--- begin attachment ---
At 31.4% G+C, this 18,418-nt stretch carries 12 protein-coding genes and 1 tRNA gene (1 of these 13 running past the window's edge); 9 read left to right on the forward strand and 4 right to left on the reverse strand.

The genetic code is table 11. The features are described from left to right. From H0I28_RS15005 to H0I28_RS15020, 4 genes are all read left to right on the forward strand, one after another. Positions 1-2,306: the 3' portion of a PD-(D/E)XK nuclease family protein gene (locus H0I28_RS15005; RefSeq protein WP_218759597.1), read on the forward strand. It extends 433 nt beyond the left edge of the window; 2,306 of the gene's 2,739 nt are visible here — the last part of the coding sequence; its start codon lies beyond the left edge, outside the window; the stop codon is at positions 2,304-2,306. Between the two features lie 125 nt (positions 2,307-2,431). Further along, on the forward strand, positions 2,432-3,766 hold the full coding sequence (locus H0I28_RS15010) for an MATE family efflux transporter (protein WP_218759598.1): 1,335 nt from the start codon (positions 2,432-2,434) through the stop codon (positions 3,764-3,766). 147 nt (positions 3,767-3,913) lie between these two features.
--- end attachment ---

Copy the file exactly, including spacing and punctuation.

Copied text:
At 31.4% G+C, this 18,418-nt stretch carries 12 protein-coding genes and 1 tRNA gene (1 of these 13 running past the window's edge); 9 read left to right on the forward strand and 4 right to left on the reverse strand.

The genetic code is table 11. The features are described from left to right. From H0I28_RS15005 to H0I28_RS15020, 4 genes are all read left to right on the forward strand, one after another. Positions 1-2,306: the 3' portion of a PD-(D/E)XK nuclease family protein gene (locus H0I28_RS15005; RefSeq protein WP_218759597.1), read on the forward strand. It extends 433 nt beyond the left edge of the window; 2,306 of the gene's 2,739 nt are visible here — the last part of the coding sequence; its start codon lies beyond the left edge, outside the window; the stop codon is at positions 2,304-2,306. Between the two features lie 125 nt (positions 2,307-2,431). Further along, on the forward strand, positions 2,432-3,766 hold the full coding sequence (locus H0I28_RS15010) for an MATE family efflux transporter (protein WP_218759598.1): 1,335 nt from the start codon (positions 2,432-2,434) through the stop codon (positions 3,764-3,766). 147 nt (positions 3,767-3,913) lie between these two features.